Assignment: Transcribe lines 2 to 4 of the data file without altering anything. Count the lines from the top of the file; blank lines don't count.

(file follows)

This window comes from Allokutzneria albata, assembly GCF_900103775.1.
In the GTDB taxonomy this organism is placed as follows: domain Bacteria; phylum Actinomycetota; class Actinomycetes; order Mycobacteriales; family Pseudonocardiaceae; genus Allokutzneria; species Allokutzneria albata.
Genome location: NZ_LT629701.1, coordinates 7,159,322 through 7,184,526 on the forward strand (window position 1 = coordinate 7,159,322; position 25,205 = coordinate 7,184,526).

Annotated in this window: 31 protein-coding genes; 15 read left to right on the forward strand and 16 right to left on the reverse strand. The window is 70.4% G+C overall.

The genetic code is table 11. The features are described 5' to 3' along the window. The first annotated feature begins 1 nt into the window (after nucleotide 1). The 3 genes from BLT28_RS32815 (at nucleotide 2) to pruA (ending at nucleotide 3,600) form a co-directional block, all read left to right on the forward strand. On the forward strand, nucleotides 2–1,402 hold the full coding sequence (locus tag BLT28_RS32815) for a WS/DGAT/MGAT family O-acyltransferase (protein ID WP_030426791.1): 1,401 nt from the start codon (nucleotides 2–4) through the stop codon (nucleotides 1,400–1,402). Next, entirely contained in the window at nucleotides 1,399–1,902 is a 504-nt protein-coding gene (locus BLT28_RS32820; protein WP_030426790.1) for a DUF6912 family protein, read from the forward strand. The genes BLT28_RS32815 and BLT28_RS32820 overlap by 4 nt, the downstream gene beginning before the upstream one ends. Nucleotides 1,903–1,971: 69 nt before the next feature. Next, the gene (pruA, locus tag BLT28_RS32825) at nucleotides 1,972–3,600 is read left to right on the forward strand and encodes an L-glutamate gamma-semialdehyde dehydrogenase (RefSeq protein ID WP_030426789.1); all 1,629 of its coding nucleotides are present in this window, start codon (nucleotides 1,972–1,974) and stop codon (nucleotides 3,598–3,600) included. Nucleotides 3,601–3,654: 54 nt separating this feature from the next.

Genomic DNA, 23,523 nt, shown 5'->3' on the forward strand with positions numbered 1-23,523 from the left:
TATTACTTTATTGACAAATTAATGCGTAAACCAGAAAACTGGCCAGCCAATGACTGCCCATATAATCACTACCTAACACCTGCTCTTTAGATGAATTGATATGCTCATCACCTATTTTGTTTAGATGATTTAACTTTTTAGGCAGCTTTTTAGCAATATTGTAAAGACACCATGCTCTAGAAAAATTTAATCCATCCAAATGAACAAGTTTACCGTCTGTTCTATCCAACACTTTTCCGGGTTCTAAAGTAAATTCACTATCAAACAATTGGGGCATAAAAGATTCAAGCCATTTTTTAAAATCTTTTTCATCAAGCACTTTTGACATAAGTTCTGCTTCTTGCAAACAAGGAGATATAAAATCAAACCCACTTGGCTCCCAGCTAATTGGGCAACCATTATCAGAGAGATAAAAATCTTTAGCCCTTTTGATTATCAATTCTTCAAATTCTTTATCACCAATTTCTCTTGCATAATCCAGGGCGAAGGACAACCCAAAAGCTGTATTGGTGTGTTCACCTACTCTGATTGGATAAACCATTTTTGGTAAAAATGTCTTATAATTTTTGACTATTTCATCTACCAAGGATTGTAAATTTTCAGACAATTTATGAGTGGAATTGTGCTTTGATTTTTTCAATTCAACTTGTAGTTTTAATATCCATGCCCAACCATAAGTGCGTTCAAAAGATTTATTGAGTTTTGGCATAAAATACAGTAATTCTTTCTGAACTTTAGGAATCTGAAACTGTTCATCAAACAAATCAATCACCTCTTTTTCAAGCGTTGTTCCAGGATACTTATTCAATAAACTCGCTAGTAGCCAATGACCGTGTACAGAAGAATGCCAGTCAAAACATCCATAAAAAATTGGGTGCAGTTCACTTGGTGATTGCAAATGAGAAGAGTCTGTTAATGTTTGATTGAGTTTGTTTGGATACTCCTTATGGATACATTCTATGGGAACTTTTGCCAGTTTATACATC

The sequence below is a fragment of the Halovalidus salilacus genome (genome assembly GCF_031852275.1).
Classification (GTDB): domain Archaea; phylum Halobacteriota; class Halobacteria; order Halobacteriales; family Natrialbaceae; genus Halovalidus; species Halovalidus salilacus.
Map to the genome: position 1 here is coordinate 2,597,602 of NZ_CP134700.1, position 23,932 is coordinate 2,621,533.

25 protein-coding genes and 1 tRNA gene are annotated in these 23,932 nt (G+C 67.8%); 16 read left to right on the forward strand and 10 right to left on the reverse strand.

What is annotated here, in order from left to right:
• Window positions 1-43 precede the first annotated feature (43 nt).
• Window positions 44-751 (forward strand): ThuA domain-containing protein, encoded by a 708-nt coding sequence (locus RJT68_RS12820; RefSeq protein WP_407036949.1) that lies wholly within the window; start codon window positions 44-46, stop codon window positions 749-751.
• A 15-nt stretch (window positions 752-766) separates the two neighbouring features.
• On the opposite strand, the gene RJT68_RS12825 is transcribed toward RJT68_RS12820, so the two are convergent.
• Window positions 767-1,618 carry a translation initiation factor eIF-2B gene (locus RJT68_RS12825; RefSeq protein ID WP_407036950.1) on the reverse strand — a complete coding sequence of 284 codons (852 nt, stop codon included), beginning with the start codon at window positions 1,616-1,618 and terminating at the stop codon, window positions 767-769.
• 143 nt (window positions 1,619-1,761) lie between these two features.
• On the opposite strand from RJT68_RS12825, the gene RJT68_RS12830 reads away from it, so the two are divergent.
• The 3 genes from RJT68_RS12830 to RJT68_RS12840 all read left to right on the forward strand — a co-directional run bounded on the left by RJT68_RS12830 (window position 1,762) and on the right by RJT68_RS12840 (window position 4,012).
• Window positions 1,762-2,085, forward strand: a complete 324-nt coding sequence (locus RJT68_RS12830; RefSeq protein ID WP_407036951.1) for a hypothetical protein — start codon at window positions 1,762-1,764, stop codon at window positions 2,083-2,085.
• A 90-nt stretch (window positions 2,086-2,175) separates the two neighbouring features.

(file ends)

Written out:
In the GTDB taxonomy this organism is placed as follows: domain Bacteria; phylum Actinomycetota; class Actinomycetes; order Mycobacteriales; family Pseudonocardiaceae; genus Allokutzneria; species Allokutzneria albata.
Genome location: NZ_LT629701.1, coordinates 7,159,322 through 7,184,526 on the forward strand (window position 1 = coordinate 7,159,322; position 25,205 = coordinate 7,184,526).

Annotated in this window: 31 protein-coding genes; 15 read left to right on the forward strand and 16 right to left on the reverse strand. The window is 70.4% G+C overall.